One of the gems of Northumberland National Park

July 2019 – Please be aware that access is currently closed to Sinkside Hillfort in the College Valley due to ongoing forestry operations.

The College Valley is owned by the College Valley Estate.  This peaceful, unspoilt place is free to roam on foot or by bicycle.

Enjoy the rocky gorge of Hethpool Linn. In autumn, sea trout and salmon can be seen leaping up this burn on their way to spawning grounds upstream. Native woodlands provide shelter for roe deer, hares and wild goats. At any time of year, the dramatic change in light gives a different view.

History of the College Valley

People have lived here for at least 7,000 years. The earliest settlers were late Stone Age farmers. You can see the remains of one great stone circle just next to the National Park’s car park at Hethpool.

The early part of the Bronze Age was warmer than today, so crops could be grown quite high up. Some cultivation terraces and many burial cairns date back to this time.

From the Iron Age – about 2,800 years ago – people built timber roundhouses within a large timber fence. The remains of a very complex and well-preserved Romano-British settlement lie opposite Hethpool House.

Being so close to Scotland, the valley suffered during hostilities between English and Scottish armies from the 14th to 16th centuries. Raids by the Border Reivers took their toll.

Hillfort sites

In the College Valley you will find some amazing hillfort ruins built some 2,300 years ago.

Great Hetha

Many of the stones from the ramparts still lie where they fell, so it is easy to imagine the size of these massive walls.

Little Hetha

Here you can still see the footprints of Iron Age roundhouses.

Ring Chesters

With double earthen ramparts, it is one of the most stunning hillforts in the National Park.

North Blackhaggs

Inside the stone-built ramparts, you can see platforms for the timber-built roundhouses, plus the remains of two later stone-built roundhouses from Roman times.

Sinkside

The dry stone ramparts of this site are more complete than most. Here you can see one of the best preserved examples of Iron Age masonry.

Getting there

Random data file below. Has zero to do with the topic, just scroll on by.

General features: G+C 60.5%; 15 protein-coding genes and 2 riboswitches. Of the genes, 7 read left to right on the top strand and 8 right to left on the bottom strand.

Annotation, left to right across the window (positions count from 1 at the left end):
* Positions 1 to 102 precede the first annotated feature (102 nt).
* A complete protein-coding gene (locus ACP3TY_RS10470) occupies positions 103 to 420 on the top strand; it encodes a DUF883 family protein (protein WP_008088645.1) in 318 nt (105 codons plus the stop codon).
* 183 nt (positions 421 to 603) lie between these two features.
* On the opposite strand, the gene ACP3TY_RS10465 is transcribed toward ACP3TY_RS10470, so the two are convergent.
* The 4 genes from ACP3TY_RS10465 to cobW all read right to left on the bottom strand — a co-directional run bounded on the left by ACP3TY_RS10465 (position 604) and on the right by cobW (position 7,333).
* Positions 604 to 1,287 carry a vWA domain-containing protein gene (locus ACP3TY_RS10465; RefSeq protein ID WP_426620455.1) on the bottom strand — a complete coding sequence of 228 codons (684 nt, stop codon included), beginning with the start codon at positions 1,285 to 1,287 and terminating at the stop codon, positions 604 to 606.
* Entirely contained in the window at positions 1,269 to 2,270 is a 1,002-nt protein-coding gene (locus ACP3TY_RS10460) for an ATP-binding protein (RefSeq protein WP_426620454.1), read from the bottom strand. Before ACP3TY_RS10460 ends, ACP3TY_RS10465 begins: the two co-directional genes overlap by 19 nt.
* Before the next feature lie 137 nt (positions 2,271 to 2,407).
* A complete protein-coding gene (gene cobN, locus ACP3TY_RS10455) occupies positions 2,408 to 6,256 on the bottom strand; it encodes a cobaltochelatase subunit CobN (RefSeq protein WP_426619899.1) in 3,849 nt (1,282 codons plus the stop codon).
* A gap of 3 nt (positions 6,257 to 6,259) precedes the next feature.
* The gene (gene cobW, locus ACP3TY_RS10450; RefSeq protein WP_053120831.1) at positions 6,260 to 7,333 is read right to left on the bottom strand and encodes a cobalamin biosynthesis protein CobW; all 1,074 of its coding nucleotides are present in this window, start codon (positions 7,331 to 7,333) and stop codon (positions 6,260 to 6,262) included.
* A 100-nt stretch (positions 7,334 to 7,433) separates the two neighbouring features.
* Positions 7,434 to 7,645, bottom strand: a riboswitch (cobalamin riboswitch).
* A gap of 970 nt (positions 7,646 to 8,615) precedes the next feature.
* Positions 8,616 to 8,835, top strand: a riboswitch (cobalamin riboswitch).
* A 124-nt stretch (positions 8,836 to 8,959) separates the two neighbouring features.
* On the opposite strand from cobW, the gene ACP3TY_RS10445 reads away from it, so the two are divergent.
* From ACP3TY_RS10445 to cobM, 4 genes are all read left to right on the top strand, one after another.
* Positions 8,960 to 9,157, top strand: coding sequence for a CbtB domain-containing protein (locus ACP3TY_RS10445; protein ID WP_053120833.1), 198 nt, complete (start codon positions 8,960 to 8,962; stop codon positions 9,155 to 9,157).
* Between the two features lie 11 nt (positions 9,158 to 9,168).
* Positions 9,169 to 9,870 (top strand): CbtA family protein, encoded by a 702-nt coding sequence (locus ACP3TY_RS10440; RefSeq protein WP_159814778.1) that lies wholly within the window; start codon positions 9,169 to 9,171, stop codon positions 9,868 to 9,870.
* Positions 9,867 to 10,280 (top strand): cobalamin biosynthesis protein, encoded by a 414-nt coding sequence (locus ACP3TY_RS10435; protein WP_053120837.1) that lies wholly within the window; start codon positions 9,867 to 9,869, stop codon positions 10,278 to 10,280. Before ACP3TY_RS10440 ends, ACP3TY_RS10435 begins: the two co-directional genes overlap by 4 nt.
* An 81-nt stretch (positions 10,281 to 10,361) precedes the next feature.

From the South:
Leave the A1 for the A697 north of Morpeth, signed for Coldstream. Stay on the road until a couple of miles north of Wooler; at Akeld buildings there is a left turn signposted to Kirknewton and Yetholm. Turn left and follow the road for three miles. Go through Kirknewton and over the little bridge, just after the bridge there are some cottages on the left. At the end of the cottages turn left, signposted to Hethpool.

 

From the North:
Take the A697 south from the A68. Cross the bridge into England at Coldstream and through Cornhill and Crookham. South of Crookham take the second right – soon after the left to Ford Castle – Go past Flodden and over a cross roads, pass several buildings on your left and at the bottom of a hill where the road swings round to the right turn left, which is actually going straight on. Cross the river and when you come to a T-junction turn left. Follow the road past Kilham until you come to a row of cottages on the right, immediately before the cottages turn right signposted Hethpool.

And then…

Follow the road, which turns left at 90 degrees at the end of the farm and again at the bottom of the hill leading into the valley where the road to Throwupburn and Elsdonburn goes off to the right. Soon after this you will pass a turn to your left – which is the drive to Hethpool House and a row of cottages on your right with a sharp right hand bend at the corner of them, this is Hethpool. Go straight on across the next cattle grid and the car park is on your left.

Please note: if you wish to drive further up the valley you will need a car permit.